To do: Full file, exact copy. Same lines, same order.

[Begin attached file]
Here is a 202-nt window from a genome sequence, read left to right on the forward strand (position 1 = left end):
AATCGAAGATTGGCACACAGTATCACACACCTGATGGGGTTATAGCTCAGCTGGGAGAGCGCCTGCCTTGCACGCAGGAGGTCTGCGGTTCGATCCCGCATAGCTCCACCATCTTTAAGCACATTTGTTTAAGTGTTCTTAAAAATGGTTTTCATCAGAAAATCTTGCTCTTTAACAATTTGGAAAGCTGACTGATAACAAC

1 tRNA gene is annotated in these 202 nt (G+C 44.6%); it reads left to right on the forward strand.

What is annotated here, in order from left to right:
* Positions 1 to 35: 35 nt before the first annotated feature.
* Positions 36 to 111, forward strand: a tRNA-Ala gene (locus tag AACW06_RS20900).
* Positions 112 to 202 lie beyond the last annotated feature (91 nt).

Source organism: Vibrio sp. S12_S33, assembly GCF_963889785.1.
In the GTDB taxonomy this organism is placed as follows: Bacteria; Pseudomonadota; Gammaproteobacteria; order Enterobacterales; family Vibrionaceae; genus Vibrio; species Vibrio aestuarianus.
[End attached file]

Here is a 202-nt window from a genome sequence, read left to right on the forward strand (position 1 = left end):
AATCGAAGATTGGCACACAGTATCACACACCTGATGGGGTTATAGCTCAGCTGGGAGAGCGCCTGCCTTGCACGCAGGAGGTCTGCGGTTCGATCCCGCATAGCTCCACCATCTTTAAGCACATTTGTTTAAGTGTTCTTAAAAATGGTTTTCATCAGAAAATCTTGCTCTTTAACAATTTGGAAAGCTGACTGATAACAAC

1 tRNA gene is annotated in these 202 nt (G+C 44.6%); it reads left to right on the forward strand.

What is annotated here, in order from left to right:
* Positions 1 to 35: 35 nt before the first annotated feature.
* Positions 36 to 111, forward strand: a tRNA-Ala gene (locus tag AACW06_RS20900).
* Positions 112 to 202 lie beyond the last annotated feature (91 nt).

Source organism: Vibrio sp. S12_S33, assembly GCF_963889785.1.
In the GTDB taxonomy this organism is placed as follows: Bacteria; Pseudomonadota; Gammaproteobacteria; order Enterobacterales; family Vibrionaceae; genus Vibrio; species Vibrio aestuarianus.